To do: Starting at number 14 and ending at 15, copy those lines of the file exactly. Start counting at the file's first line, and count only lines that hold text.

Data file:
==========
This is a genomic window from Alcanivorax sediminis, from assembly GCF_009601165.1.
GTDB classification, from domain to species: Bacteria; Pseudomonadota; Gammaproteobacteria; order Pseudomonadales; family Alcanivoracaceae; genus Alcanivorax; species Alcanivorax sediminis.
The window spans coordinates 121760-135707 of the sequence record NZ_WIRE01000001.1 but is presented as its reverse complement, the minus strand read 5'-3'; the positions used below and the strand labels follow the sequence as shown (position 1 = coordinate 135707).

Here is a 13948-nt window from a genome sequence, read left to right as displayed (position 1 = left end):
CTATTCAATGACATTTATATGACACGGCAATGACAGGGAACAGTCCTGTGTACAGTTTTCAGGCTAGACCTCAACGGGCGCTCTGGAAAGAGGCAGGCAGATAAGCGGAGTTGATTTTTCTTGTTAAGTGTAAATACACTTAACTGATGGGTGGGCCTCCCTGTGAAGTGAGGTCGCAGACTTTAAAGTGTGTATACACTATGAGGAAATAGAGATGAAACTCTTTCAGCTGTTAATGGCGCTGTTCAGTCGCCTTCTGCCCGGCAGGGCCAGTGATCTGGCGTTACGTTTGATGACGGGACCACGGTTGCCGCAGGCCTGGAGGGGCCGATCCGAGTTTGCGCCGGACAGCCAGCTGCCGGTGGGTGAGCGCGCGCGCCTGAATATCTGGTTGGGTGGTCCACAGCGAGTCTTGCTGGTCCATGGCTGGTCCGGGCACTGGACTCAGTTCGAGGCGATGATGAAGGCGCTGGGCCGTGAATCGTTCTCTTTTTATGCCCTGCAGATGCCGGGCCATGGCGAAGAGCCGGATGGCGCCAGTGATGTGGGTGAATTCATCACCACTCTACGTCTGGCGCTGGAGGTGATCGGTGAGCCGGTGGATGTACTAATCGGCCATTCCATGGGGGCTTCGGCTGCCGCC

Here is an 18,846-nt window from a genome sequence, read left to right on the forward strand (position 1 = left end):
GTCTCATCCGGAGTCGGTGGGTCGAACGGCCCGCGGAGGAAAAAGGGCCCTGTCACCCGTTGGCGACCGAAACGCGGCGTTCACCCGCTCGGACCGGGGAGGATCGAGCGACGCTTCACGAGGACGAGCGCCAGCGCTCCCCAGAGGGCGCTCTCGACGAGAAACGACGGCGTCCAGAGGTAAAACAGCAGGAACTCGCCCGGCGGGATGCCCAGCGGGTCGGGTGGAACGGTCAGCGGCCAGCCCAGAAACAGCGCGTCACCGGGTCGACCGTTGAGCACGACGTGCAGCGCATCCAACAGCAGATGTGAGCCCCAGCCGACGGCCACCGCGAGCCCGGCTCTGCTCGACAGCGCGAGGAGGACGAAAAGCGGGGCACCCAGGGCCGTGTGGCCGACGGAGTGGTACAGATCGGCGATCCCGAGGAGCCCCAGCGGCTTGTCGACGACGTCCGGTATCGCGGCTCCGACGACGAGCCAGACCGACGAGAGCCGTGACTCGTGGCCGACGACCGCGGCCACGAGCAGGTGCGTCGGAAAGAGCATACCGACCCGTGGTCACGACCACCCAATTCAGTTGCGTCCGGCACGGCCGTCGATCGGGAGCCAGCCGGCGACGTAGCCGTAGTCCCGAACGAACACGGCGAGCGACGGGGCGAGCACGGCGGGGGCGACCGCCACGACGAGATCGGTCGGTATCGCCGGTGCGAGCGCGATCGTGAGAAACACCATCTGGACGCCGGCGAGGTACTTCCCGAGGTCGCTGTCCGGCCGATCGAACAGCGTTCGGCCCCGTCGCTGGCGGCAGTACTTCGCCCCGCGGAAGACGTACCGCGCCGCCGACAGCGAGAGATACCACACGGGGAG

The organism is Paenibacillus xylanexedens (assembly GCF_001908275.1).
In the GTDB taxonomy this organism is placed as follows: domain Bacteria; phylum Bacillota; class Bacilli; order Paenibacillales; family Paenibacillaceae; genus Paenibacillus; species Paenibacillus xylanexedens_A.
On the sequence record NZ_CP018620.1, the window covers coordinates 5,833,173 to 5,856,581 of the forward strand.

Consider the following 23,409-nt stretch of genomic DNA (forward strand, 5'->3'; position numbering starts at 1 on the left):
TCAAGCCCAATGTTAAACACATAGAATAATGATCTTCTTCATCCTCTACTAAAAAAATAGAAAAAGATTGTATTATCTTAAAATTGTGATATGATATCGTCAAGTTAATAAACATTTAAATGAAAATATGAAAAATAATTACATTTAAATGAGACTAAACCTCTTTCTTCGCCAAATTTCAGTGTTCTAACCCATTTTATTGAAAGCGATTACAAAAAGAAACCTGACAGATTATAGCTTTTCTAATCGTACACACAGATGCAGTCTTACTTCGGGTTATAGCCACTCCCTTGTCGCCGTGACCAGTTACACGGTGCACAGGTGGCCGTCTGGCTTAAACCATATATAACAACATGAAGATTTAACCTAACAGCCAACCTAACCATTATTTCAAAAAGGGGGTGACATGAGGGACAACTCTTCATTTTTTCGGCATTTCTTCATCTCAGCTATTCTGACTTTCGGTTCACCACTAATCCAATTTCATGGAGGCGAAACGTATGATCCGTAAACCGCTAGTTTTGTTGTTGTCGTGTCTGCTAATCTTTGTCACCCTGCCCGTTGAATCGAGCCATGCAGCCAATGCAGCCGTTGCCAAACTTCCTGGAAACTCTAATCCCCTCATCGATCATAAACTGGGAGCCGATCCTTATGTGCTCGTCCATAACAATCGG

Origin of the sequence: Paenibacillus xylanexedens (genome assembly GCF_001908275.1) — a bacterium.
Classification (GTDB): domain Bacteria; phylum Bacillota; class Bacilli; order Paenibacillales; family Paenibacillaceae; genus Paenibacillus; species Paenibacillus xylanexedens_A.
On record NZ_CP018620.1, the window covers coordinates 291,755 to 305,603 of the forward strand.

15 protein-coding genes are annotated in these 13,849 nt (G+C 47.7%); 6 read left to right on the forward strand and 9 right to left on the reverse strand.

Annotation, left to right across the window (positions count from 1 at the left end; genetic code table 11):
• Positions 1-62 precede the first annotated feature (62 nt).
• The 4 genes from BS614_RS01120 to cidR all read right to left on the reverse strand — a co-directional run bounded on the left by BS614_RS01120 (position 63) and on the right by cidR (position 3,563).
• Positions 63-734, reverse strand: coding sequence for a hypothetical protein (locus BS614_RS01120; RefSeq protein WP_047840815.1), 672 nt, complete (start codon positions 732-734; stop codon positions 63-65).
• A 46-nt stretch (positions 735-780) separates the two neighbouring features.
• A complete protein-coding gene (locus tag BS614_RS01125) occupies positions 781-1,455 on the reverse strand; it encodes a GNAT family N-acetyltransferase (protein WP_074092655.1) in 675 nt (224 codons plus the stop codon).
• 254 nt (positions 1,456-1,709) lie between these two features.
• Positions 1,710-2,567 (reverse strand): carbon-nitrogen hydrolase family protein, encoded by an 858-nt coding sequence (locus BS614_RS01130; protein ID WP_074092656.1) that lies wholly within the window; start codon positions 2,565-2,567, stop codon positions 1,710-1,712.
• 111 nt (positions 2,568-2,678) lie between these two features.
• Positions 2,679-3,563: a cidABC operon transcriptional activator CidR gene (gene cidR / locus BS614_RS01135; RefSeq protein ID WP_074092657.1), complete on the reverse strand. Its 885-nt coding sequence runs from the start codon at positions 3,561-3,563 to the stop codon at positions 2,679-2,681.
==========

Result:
Classification (GTDB): domain Bacteria; phylum Bacillota; class Bacilli; order Paenibacillales; family Paenibacillaceae; genus Paenibacillus; species Paenibacillus xylanexedens_A.
On record NZ_CP018620.1, the window covers coordinates 291,755 to 305,603 of the forward strand.